Pulmonary arterial hypertension (pulmonary hypertension) occurs when the internal pressure of the pulmonary arteries (arteries that run from the heart to the lungs) exceeds 25 mmHg.
This disease does not mean an increase in blood pressure in the general circulation, they are two independent systems.
Pulmonary hypertension is a disease that occurs when the small pulmonary arteries and capillaries:
- are clogged,
- are damaged.
As a result, the blood cannot flow well through the lungs and the pressure inside the pulmonary arteries increases.
If the pressure is increased, the right ventricle of the heart has to work harder to pump the blood to the lungs.
As a result, the heart muscle is overstrained and eventually no longer able to pump the blood.
Pulmonary hypertension is a serious condition that progressively worsens and sometimes leads to death.
Women with pulmonary hypertension have a greater risk of death during pregnancy.
The doctor should advise women with pulmonary hypertension not to become pregnant because:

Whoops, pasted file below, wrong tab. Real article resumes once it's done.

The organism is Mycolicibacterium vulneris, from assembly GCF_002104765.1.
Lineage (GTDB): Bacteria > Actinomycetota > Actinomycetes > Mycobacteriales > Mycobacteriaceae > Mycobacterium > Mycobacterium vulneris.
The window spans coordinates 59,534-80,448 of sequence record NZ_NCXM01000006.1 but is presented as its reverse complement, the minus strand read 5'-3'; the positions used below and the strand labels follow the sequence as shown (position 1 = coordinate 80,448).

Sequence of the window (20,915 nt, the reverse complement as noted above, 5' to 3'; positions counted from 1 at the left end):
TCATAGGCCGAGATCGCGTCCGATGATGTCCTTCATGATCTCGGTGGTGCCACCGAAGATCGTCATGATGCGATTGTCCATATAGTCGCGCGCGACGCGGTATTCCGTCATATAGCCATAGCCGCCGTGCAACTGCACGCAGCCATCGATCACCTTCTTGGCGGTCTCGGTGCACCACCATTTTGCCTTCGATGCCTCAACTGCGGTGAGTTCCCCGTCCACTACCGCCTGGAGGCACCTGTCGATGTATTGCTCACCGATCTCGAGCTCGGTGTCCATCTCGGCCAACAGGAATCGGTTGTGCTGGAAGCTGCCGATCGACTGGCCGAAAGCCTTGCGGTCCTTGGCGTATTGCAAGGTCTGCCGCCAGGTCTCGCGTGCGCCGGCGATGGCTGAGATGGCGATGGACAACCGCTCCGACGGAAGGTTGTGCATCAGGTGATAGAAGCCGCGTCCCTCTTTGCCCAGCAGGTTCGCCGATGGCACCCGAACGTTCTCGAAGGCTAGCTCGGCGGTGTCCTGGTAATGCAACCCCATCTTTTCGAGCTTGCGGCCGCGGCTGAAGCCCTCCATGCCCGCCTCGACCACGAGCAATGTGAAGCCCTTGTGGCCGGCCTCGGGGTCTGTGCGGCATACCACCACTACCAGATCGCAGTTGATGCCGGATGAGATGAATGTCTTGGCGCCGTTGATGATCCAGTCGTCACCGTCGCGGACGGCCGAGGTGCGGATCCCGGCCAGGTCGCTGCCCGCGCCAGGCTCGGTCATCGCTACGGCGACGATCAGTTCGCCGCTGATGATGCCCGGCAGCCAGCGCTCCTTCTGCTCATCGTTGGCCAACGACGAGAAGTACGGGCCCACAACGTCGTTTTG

- increased risk of death,
- Risk to the child.
Normal values for pulmonary arterial pressure
The reference values (or normal values) of pulmonary arterial pressure are 18-25 mmHg, while the normal arterial pressure in the aorta is 80-120 mmHg.
Classification of pulmonary arterial hypertension
- Acute hypertension is caused by respiratory distress syndrome or pulmonary embolism
- Chronic hypertension is divided into primary and secondary.
- Primary hypertension is caused by structural abnormalities of the pulmonary arteries and veins that slow or hinder blood flow.